Unlocking the Hidden History of DNA
English | August 14, 2020 | ASIN: B08F6GR4GD | M4B@VBR kbps | 6h 19m | 269.65 MB
Locked inside the DNA of every species that ever lived are endless stories – about origins, ancestors, fate, and much more. Until recently, these secrets were completely inaccessible. But with the help of new technologies, scientists are now reading the hidden history of DNA, making remarkable discoveries about ourselves and our fellow species. Your gateway to this treasure trove of information is Unlocking the Hidden History of DNA, 12 informative and accessible lectures delivered by New York Times best-selling author Sam Kean. Assuming the viewer has no prior background in science, these detailed but delightful half-hour lectures cover the fundamental properties of DNA, the techniques that have unraveled its mysteries, the exciting revelations that have resulted, and the very human stories of the scientists involved – many of whom won Nobel Prizes and sparked fierce controversies along the way.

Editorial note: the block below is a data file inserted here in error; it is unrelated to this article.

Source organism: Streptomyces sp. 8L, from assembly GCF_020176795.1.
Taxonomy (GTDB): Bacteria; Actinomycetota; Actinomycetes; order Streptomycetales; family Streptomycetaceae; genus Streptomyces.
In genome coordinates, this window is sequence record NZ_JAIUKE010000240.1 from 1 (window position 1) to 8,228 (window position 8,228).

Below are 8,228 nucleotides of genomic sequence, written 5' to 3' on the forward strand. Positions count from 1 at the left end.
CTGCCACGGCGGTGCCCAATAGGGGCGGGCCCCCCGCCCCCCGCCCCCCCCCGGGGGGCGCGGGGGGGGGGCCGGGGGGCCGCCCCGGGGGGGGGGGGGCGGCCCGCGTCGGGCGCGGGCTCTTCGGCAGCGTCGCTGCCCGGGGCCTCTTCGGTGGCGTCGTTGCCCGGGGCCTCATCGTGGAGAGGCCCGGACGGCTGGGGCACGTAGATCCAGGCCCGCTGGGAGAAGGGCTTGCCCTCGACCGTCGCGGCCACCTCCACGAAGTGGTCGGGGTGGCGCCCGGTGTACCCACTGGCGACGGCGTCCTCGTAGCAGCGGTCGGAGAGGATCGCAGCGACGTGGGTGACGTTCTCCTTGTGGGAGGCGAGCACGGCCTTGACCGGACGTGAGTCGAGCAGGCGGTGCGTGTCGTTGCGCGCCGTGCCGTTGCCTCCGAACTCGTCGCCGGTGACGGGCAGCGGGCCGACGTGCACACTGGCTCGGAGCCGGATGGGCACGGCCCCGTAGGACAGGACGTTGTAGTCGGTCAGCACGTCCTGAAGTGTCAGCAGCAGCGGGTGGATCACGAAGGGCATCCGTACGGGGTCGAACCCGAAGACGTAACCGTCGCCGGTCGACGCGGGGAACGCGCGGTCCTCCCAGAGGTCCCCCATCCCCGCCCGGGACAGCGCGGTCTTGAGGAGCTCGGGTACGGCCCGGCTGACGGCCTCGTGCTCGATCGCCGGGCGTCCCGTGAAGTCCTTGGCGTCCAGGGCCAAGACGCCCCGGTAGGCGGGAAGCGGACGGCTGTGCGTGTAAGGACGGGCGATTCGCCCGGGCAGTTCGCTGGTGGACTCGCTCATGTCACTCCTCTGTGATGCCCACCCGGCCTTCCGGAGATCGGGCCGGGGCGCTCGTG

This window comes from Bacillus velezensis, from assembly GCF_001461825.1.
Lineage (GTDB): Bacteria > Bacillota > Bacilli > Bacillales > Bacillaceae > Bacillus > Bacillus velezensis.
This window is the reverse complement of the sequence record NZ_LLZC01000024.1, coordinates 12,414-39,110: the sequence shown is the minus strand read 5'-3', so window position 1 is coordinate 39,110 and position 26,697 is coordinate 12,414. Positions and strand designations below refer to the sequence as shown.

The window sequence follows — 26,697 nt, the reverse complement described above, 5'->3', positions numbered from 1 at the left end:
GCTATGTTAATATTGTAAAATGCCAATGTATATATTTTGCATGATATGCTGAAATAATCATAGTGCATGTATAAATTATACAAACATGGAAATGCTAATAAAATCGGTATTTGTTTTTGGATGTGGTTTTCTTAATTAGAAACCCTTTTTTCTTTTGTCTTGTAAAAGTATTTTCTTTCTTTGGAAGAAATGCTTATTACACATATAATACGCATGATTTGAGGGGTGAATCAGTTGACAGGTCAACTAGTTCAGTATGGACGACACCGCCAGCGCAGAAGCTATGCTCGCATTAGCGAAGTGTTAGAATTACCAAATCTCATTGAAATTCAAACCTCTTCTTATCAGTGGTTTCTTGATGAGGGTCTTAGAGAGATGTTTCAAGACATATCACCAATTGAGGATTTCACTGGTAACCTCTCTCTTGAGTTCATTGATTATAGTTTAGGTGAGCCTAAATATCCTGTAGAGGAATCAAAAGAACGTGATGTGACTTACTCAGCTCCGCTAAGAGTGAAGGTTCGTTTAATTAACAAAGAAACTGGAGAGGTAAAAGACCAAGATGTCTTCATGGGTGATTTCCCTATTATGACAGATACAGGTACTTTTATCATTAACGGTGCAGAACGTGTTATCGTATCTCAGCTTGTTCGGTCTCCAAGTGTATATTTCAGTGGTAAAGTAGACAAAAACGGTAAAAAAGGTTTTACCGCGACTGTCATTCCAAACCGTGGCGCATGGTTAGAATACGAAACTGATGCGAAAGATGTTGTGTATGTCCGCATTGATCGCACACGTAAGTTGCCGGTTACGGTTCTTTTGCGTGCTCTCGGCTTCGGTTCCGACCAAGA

You start in the mid-19th century with Austrian monk Gregor Mendel, who pioneered the science of genetics with experiments on pea plants, and the almost-forgotten discovery of DNA by Friedrich Miescher. Proceeding briskly through decades when the connection between genes and DNA were pieced together, you learn about the discovery of DNA, the race to determine its structure, and the Human Genome Project, which mapped all three billion base pairs of our DNA. Then you dig deeply into our genome to mine its secrets, including our surprising relationship to Neanderthals, when we first started wearing clothes, genetic influences on language, and our kinship with viruses. You also excavate new historical details about King Tut, Genghis Khan, King Richard III, and Presidents Thomas Jefferson and Warren Harding. Finally, you examine today’s cutting-edge DNA technology, notably a genetic engineering technique called CRISPR heralded as holding the potential for science fiction-like manipulation of our species. Genetics has come a long way since Gregor Mendel’s humble pea plants.